Daniel Hernandez

Session 2: The Science of Ethics The concept of civil disobedience took precedence in this session. Before the session, what I had learned in most of my classes during high school was to categorize political disobedience as a form of peaceful protest. I took lots of issue with this model of thinking after the January 6th insurrection on the capital. To say that the insurrection was a peaceful protest is far from the truth as it was very much fueled by a need to create violence. What I appreciated about defining civil disobedience in First Year Discussion Sessions was that I took with me the ability to categorize real-world events as civilly obedient or civilly disobedient -- the ability to differentiate civil from uncivil was something lacking in my knowledge. During the session, I also was surprised by the many parameters associated with being civilly obedient such as: 1. Protesting for an amendment to a social issue, but never for self-interest, 2. Not breaking the law or overstepping the idea for which you are advocating there be change in, 3. Accepting and upholding the outcome of your protest, even if it should mean you face legal repercussions. Ultimately, what I now realize is that being civilly disobedient has parameters for a reason, and they can most often be used to scale in protest against a small or large issue.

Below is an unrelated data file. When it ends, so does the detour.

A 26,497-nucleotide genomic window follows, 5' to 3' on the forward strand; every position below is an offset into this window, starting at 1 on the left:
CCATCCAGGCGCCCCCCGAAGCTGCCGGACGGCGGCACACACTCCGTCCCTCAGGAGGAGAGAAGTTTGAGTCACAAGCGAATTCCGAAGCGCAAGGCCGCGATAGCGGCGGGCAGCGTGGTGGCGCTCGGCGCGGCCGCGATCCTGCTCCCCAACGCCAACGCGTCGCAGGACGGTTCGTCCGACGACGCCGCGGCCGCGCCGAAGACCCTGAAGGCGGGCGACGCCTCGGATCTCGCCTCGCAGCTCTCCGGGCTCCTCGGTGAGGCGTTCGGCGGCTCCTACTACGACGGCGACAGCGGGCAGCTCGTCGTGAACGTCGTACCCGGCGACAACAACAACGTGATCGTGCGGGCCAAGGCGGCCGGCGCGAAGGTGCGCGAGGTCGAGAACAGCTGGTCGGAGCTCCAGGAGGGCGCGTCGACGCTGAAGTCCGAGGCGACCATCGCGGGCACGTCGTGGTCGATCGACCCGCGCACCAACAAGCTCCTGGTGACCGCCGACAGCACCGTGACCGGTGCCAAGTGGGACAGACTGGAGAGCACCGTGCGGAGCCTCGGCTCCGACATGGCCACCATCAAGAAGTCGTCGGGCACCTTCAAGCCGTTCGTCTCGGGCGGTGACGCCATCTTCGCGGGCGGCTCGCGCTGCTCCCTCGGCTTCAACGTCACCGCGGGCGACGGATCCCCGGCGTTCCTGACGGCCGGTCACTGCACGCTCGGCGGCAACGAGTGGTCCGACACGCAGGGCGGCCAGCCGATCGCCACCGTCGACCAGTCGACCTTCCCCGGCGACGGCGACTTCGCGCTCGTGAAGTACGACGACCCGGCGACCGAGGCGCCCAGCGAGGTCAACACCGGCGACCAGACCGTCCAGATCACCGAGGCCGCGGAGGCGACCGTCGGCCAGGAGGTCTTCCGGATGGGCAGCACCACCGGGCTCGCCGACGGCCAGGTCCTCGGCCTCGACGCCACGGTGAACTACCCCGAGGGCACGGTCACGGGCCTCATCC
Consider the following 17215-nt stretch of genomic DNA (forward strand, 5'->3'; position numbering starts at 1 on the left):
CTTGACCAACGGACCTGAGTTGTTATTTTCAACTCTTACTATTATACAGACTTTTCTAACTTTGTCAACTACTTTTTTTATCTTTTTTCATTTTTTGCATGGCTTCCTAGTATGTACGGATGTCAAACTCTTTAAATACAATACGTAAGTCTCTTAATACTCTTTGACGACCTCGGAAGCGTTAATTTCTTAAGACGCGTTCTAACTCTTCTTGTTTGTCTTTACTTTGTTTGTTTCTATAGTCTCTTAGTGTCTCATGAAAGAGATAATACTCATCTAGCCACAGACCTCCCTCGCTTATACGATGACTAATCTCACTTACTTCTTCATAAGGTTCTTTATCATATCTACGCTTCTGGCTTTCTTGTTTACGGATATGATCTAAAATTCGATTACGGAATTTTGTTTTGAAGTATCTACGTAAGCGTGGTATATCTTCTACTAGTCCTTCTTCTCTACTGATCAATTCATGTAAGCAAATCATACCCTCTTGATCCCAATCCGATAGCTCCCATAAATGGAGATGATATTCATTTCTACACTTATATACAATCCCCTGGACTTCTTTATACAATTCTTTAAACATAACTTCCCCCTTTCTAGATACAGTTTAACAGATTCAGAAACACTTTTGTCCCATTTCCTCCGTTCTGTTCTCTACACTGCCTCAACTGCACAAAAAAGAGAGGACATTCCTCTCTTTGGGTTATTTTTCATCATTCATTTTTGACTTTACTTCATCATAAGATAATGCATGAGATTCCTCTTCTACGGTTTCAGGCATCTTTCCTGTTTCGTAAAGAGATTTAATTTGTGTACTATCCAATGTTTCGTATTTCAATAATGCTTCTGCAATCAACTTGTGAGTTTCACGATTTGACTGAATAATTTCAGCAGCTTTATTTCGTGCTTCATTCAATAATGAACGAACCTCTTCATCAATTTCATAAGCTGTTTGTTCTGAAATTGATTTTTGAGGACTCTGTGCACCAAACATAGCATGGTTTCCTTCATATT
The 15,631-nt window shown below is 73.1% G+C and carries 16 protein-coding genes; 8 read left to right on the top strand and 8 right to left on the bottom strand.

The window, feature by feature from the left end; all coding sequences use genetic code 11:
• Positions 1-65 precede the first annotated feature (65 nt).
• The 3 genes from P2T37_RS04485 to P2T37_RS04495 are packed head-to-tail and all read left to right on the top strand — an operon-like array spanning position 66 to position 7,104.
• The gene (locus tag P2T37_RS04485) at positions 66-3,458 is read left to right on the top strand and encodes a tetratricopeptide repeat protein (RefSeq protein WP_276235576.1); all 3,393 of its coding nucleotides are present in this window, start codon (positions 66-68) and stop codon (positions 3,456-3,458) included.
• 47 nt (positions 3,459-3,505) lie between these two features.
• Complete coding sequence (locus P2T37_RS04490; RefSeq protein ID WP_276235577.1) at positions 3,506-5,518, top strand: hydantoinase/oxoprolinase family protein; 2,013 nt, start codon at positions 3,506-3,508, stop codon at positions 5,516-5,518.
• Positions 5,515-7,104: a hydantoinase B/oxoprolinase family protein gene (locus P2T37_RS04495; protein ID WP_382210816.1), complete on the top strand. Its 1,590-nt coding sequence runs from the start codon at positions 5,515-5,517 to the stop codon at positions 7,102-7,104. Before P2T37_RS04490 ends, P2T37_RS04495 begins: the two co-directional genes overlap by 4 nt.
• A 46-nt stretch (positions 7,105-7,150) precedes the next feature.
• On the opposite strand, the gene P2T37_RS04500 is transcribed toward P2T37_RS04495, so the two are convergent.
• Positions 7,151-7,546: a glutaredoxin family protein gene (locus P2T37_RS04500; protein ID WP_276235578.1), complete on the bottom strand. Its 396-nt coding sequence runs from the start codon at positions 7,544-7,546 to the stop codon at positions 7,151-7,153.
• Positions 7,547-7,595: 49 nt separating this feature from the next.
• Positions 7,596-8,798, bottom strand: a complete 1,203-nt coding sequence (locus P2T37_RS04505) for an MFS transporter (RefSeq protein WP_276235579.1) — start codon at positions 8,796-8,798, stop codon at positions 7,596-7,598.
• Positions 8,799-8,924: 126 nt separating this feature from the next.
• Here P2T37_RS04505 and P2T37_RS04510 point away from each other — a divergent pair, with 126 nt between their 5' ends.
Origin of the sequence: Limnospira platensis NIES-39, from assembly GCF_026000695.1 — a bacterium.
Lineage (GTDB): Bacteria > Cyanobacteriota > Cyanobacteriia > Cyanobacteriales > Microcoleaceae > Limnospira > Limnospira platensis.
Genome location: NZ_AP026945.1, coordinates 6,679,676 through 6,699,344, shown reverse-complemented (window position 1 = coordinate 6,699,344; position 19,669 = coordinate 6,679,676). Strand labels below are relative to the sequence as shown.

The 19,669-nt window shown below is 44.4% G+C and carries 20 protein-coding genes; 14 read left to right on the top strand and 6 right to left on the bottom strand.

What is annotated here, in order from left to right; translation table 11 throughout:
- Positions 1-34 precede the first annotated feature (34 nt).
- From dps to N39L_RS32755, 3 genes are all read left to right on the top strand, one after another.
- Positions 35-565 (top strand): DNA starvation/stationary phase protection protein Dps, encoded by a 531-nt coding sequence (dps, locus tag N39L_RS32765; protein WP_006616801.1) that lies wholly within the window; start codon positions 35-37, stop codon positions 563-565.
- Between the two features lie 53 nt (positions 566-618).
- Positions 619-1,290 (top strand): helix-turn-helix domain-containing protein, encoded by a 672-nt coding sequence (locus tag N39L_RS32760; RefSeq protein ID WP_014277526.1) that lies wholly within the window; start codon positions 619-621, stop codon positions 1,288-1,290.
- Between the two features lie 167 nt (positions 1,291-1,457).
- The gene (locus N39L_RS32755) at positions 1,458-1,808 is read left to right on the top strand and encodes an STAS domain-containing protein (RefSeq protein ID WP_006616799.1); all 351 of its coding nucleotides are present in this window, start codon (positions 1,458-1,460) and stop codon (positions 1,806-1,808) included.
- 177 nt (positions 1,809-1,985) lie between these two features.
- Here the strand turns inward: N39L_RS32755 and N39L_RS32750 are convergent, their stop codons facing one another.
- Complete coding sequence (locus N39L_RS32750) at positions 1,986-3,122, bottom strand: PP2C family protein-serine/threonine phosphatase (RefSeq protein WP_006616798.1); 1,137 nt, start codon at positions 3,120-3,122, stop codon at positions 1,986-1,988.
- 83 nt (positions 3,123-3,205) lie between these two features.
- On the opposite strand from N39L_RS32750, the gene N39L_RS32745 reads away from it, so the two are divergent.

HB Hinman Box 2291